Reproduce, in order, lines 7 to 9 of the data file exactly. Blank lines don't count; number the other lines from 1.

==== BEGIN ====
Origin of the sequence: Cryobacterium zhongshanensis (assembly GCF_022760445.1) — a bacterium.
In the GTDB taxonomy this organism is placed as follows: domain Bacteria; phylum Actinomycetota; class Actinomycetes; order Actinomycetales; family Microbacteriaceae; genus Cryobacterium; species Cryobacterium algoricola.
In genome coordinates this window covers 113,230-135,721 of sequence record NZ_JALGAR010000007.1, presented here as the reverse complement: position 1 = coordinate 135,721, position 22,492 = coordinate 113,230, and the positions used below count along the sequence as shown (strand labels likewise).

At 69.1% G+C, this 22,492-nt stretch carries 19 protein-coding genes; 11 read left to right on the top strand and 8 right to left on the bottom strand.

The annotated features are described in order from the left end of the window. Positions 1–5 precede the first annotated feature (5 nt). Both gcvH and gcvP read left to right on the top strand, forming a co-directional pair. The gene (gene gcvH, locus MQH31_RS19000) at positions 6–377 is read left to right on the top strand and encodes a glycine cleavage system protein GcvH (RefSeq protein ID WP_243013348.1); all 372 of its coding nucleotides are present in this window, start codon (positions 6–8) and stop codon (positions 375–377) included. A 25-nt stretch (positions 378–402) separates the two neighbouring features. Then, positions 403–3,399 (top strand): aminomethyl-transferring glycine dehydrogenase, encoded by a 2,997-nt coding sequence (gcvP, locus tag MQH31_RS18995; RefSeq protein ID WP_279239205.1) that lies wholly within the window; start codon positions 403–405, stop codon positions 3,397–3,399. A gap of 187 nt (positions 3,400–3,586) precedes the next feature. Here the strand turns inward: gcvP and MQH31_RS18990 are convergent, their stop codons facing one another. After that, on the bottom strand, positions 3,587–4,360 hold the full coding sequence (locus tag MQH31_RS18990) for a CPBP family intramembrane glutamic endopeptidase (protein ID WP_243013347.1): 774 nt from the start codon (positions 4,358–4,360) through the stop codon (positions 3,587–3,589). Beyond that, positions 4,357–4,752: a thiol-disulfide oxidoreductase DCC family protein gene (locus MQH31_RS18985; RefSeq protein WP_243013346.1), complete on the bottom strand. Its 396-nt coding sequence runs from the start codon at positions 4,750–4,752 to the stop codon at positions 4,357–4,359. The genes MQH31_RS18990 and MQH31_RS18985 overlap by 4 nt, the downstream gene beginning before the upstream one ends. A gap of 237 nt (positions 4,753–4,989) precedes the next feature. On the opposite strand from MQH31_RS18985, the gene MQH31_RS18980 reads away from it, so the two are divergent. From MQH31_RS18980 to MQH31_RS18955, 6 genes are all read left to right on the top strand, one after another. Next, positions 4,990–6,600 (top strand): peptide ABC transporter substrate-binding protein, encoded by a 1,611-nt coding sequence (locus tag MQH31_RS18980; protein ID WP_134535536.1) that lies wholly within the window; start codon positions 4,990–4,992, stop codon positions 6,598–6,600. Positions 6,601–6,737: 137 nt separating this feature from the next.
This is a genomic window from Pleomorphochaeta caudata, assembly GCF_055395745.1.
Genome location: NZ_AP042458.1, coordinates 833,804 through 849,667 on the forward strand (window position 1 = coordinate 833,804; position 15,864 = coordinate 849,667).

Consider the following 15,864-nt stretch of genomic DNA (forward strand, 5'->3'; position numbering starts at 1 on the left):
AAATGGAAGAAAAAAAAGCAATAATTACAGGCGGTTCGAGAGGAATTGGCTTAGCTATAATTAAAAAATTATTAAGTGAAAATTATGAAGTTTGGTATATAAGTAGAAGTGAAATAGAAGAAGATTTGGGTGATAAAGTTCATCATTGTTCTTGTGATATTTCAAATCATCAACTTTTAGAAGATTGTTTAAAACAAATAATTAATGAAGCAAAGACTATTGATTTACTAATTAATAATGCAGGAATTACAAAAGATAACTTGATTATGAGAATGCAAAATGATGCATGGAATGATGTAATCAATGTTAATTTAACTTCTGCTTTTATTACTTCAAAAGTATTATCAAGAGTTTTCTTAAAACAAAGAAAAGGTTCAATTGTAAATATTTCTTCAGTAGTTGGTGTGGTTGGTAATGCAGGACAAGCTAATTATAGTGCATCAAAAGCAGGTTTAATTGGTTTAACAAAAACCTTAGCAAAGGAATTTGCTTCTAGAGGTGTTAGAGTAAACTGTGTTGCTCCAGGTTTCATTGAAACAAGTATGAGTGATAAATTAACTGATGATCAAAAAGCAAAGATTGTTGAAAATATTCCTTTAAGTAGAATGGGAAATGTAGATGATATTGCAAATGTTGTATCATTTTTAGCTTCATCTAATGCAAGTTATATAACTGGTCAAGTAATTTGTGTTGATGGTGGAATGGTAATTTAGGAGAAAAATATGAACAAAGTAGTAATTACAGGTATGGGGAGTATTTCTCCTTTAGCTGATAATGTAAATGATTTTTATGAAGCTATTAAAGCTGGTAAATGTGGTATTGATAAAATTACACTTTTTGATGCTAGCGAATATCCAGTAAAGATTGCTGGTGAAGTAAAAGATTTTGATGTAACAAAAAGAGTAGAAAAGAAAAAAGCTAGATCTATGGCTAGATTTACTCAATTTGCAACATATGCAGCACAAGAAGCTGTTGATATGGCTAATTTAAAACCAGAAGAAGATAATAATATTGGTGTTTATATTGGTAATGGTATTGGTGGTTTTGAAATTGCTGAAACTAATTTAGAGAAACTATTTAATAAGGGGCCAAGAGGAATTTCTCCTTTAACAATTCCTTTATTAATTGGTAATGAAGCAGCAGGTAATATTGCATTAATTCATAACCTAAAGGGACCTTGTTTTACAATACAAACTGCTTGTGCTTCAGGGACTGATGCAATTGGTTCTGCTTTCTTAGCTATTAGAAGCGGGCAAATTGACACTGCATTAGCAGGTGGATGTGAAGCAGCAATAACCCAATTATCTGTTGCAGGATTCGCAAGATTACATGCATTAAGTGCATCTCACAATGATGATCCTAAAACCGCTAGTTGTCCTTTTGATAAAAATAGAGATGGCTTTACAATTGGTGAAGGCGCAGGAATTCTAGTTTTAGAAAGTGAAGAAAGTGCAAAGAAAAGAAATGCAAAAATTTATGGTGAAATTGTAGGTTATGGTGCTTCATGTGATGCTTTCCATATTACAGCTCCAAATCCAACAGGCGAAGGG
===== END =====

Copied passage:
Genome location: NZ_AP042458.1, coordinates 833,804 through 849,667 on the forward strand (window position 1 = coordinate 833,804; position 15,864 = coordinate 849,667).

Consider the following 15,864-nt stretch of genomic DNA (forward strand, 5'->3'; position numbering starts at 1 on the left):
AAATGGAAGAAAAAAAAGCAATAATTACAGGCGGTTCGAGAGGAATTGGCTTAGCTATAATTAAAAAATTATTAAGTGAAAATTATGAAGTTTGGTATATAAGTAGAAGTGAAATAGAAGAAGATTTGGGTGATAAAGTTCATCATTGTTCTTGTGATATTTCAAATCATCAACTTTTAGAAGATTGTTTAAAACAAATAATTAATGAAGCAAAGACTATTGATTTACTAATTAATAATGCAGGAATTACAAAAGATAACTTGATTATGAGAATGCAAAATGATGCATGGAATGATGTAATCAATGTTAATTTAACTTCTGCTTTTATTACTTCAAAAGTATTATCAAGAGTTTTCTTAAAACAAAGAAAAGGTTCAATTGTAAATATTTCTTCAGTAGTTGGTGTGGTTGGTAATGCAGGACAAGCTAATTATAGTGCATCAAAAGCAGGTTTAATTGGTTTAACAAAAACCTTAGCAAAGGAATTTGCTTCTAGAGGTGTTAGAGTAAACTGTGTTGCTCCAGGTTTCATTGAAACAAGTATGAGTGATAAATTAACTGATGATCAAAAAGCAAAGATTGTTGAAAATATTCCTTTAAGTAGAATGGGAAATGTAGATGATATTGCAAATGTTGTATCATTTTTAGCTTCATCTAATGCAAGTTATATAACTGGTCAAGTAATTTGTGTTGATGGTGGAATGGTAATTTAGGAGAAAAATATGAACAAAGTAGTAATTACAGGTATGGGGAGTATTTCTCCTTTAGCTGATAATGTAAATGATTTTTATGAAGCTATTAAAGCTGGTAAATGTGGTATTGATAAAATTACACTTTTTGATGCTAGCGAATATCCAGTAAAGATTGCTGGTGAAGTAAAAGATTTTGATGTAACAAAAAGAGTAGAAAAGAAAAAAGCTAGATCTATGGCTAGATTTACTCAATTTGCAACATATGCAGCACAAGAAGCTGTTGATATGGCTAATTTAAAACCAGAAGAAGATAATAATATTGGTGTTTATATTGGTAATGGTATTGGTGGTTTTGAAATTGCTGAAACTAATTTAGAGAAACTATTTAATAAGGGGCCAAGAGGAATTTCTCCTTTAACAATTCCTTTATTAATTGGTAATGAAGCAGCAGGTAATATTGCATTAATTCATAACCTAAAGGGACCTTGTTTTACAATACAAACTGCTTGTGCTTCAGGGACTGATGCAATTGGTTCTGCTTTCTTAGCTATTAGAAGCGGGCAAATTGACACTGCATTAGCAGGTGGATGTGAAGCAGCAATAACCCAATTATCTGTTGCAGGATTCGCAAGATTACATGCATTAAGTGCATCTCACAATGATGATCCTAAAACCGCTAGTTGTCCTTTTGATAAAAATAGAGATGGCTTTACAATTGGTGAAGGCGCAGGAATTCTAGTTTTAGAAAGTGAAGAAAGTGCAAAGAAAAGAAATGCAAAAATTTATGGTGAAATTGTAGGTTATGGTGCTTCATGTGATGCTTTCCATATTACAGCTCCAAATCCAACAGGCGAAGGG